Our march proceeded via Hanover Courthouse and 
on toward the Old Church.  The first indication of an enemy we saw was the bringing in of a Yankee by one 
of our scouts. Soon thereafter Captain Latane rode to the rear and ordered four of his own company to advance to the front and form the first set of fours. 
This had scarcely been accomplished before Colonel 
Lee ordered Captain Latane to throw out four flankers, two on either side, and four members of his company were at once ordered to proceed, two to the right and the others to the left, and march a little in advance of the regiment. 

Your writer was one of those on the left.   Moving forward, not seeing an enemy or supposing one to
be near,  I suddenly heard the command to charge, 
and then the clash of arms,  with rapid pistol shots. Riding rapidly towards the firing, I found our squadron occupying the road and two companies of the Fifth United States Regulars attempting to form in a field near at hand, and Lieutenant Oliver urging his men to charge them. This was promptly done, and the enemy driven to the woods.  Just before reaching the timber,
I overtook Lieutenant McLane, of the Federals, and 
he, seeing the utter futility of resistance, surrendered.
As I was taking him to the rear, I met Colonel Lee 
and was told by him of the death of Captain Latane.

He ordered me to turn my prisoner over to the guard, and then go and look after my captain.  I soon found 
his body, surrounded by some half a dozen of his men, one of whom was his brother, John--who was afterwards elected a lieutenant in the company, and the following year he, too, sealed his devotion to his country with 
his life.  Another of those present was S. W. Mitchell, 
a sergeant in the company, and, I wish to add, as
gallant a spirit as ever did battle for a country.

Mitchell, being the stoutest man present, was selected 
to bear the body from the field. He having mounted 
his horse, we tenderly raised the body and placed it in front of him. John Latane then mounted his horse, 
and he and Mitchell passed to the rear, while the rest
of us hurried to join our command on its perilous journey.  I wish I could write my feelings as I looked upon the form of him who but a few moments before was the embodiment of life and duty.  I wish I could describe to you the beautiful half Arabian horse that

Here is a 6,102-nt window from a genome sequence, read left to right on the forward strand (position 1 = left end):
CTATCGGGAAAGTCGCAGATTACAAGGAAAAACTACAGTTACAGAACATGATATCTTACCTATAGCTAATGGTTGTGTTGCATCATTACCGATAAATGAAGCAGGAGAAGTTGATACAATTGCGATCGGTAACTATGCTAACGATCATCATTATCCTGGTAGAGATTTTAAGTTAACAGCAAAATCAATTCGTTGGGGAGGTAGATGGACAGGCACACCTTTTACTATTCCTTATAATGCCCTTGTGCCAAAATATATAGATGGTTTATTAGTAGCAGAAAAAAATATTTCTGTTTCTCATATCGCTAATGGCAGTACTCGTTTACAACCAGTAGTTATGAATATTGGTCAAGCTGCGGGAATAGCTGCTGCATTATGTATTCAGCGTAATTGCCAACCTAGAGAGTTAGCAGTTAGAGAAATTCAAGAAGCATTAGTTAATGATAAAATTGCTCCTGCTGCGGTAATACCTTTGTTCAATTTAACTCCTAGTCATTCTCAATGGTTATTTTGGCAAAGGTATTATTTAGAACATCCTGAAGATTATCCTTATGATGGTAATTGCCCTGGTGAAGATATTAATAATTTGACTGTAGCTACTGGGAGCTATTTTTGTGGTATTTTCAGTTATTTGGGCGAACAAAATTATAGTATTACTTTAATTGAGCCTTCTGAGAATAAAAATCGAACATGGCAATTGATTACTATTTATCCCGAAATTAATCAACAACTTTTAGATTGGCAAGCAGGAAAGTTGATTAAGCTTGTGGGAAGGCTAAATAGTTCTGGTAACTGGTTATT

he rode, "The Colonel," and how splendidly he sat him, but I fully realize that I am not equal to the task. John R. Thompson, in his beautiful poem, "The Burial of Latane," and William D. Washington, in his painting 
of the same name, have, by pen and brush, so enshrined the name of Latane in the hearts of the people of our Southland that it will endure as long as men are 
admired for the devotion to duty and for risking their lives upon the perilous edge of battle in defense of homes and country.

I can only add that the glorious Stuart continued to 
ride grandly on his way, the Ninth Virginia still holding the post of honor at the front.   Passing the Old Church, we hastened on toward the York River Railroad. Soon
it was crossed and night came on but not halting. On
we marched into the county of New Kent. All that long night was spent in the saddle, pushing our way toward the lower Chickahominy, which we reached in the early morning, only to find that the bridge over which we intended to cross had been burned. But General Stuart was equal to the emergency. He soon had his rear guarded and the men swimming their horses over, while others were tearing down an old barn, out of which a temporary bridge was constructed.

On this the artillery and the few horses that remained were taken over. The bridge was again burned, in order to prevent pursuit. Again there was an all-night march, as we hurried up through the county of James City and on to Richmond, which city we reached about midday on Sunday, June 15th, and went back to our camp that afternoon.

We brought back many trophies of our raid, consisting of several hundred prisoners and as many horses. But these went little way towards compensating the Essex Light Dragoons for the loss they had sustained in the death of their gallant captain. 

As the years have crept on and I have called back to memory one incident after another of the deeds of daring and scenes of danger through which the cavalry of the Army of Northern Virginia passed in the four years of conflict, I recall none more splendidly conceived, more dashingly executed, and showing 
more favorable results than Stuart's raid around McClellan at Richmond.

*Taken from the Southern Historical Society Papers
Volume XXXIX, Richmond, Va, April, 1914  Pages 87 -90